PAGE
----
'Iran cultivating L. American ties beyond Venezuela'

Tehran wants ties with other Latin nations should Chavez lose his battle with cancer, US official says; comments come after Ahmadinejad's recent tour of Ecuador, Bolivia, Nicaragua and Cuba.

Ahmadinejad and Chavez 311 (photo credit: REUTERS)
Ahmadinejad and Chavez 311
(photo credit: REUTERS)
WASHINGTON – Iran is cultivating relationships beyond Venezuela to make sure its toehold in Latin America stays secure, should Hugo Chavez lose his battle with cancer, a former US State Department official warned Wednesday.
“Certainly the Iranians are happy with the platform they have so close to US borders. They’d love to hang on to Venezuela, but if that isn’t convenient for whatever government that succeeds Chavez, they’ll have look elsewhere,” said Roger Noriega on a conference call sponsored by The Israel Project.
Noriega pointed to the countries Iranian President Mahmoud Ahmadinejad visited in addition to Venezuela on his recent Latin American tour – Ecuador, Bolivia, Nicaragua and Cuba – as places Iran is looking to develop ties.
Noriega, who served in the George W. Bush administration, will testify before the Senate on Iran and Latin America Thursday. He is expected to highlight Ecuador as a country of particular interest for Iran.
He has noted that Ecuador possesses both uranium deposits and an economy that uses US dollars as its local currency, which gives Iran access to American cash, which he has otherwise largely been cut off from.
“The Iranians have established good working relationships with Ecuador [and] cooperation between the central banks on how to interact in accessing international financial institutions, and that’s very dangerous because Ecuador is a dollarized economy,” he cautioned.
Noriega also described Ecuadorian President Rafael Correa as “just erratic enough to try to have some sort of provocative relationship with Iran.”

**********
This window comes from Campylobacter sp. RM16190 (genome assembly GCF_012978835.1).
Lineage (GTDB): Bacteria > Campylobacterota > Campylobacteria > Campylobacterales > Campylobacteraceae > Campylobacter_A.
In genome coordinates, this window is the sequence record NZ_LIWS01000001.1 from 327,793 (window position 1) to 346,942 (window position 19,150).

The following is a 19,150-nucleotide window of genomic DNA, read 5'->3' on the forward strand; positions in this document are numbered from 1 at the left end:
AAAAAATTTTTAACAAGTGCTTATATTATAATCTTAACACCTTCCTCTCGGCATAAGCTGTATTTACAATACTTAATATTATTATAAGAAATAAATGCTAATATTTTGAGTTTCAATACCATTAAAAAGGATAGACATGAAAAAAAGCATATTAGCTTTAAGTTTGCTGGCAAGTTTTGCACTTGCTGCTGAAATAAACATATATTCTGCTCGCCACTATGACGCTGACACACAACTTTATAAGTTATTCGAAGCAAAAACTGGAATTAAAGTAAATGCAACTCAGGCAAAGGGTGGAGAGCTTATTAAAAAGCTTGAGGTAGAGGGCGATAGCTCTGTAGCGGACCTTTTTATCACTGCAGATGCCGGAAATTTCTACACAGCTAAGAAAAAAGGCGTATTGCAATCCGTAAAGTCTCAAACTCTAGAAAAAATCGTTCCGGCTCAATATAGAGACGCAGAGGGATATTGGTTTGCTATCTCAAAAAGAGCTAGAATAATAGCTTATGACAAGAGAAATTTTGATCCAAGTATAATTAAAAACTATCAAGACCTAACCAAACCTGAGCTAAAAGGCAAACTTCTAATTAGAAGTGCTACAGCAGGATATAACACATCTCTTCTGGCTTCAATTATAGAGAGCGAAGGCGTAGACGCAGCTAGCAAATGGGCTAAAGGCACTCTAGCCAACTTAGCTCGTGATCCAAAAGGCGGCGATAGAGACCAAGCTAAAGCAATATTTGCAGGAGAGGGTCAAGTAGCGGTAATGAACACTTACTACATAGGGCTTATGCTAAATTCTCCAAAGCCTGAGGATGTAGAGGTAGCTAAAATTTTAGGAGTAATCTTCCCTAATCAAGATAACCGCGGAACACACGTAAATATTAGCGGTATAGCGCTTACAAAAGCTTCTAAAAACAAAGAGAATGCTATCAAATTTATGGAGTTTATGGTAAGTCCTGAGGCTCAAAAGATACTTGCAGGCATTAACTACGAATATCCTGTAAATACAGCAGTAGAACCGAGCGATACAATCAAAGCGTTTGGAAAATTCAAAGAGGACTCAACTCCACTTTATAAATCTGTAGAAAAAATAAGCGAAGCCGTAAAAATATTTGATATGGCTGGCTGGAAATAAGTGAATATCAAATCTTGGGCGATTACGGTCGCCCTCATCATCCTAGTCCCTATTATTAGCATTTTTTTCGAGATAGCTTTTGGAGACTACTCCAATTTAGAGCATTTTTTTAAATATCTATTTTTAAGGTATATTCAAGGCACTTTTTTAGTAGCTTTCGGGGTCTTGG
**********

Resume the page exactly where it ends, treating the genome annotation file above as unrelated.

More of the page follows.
Noriega, who now works at the Washington-based American Enterprise Institute, but maintains a network of contacts in the region, said the information he’s seen concerning Chavez’s health suggests he might not even make it until the presidential elections slated for October 7.
Through the relationship that Ahmadinejad has built with Chavez, Noriega charged, Iran has made headway in its efforts to launch an asymmetrical struggle against US, European and Israeli targets; developing economic structures there to avoid sanctions; mining for uranium to use in Tehran’s nuclear program; and helping Hezbollah use the territory to conduct training and recruitment.
Chavez’s successor, however, might be more interested in consolidating his power than provoking the United States by continuing this policy, Noriega reasoned.
“You might even see one of these folks try to hold onto power by throwing Iran out and trying to reassure the United States and its neighbors that they’re going to try to govern more responsibly than Chavez has,” he speculated.
On the other hand, Noriega acknowledged, a successor might see the same benefits in the relationship that Chavez has.
“He might consider Iran an important ally in terms of some of the tactical and other advantages they can acquire from Iran,” he said. “It’s very murky what happens there and it’s something that I think we have to pay a lot closer attention to than we are today.”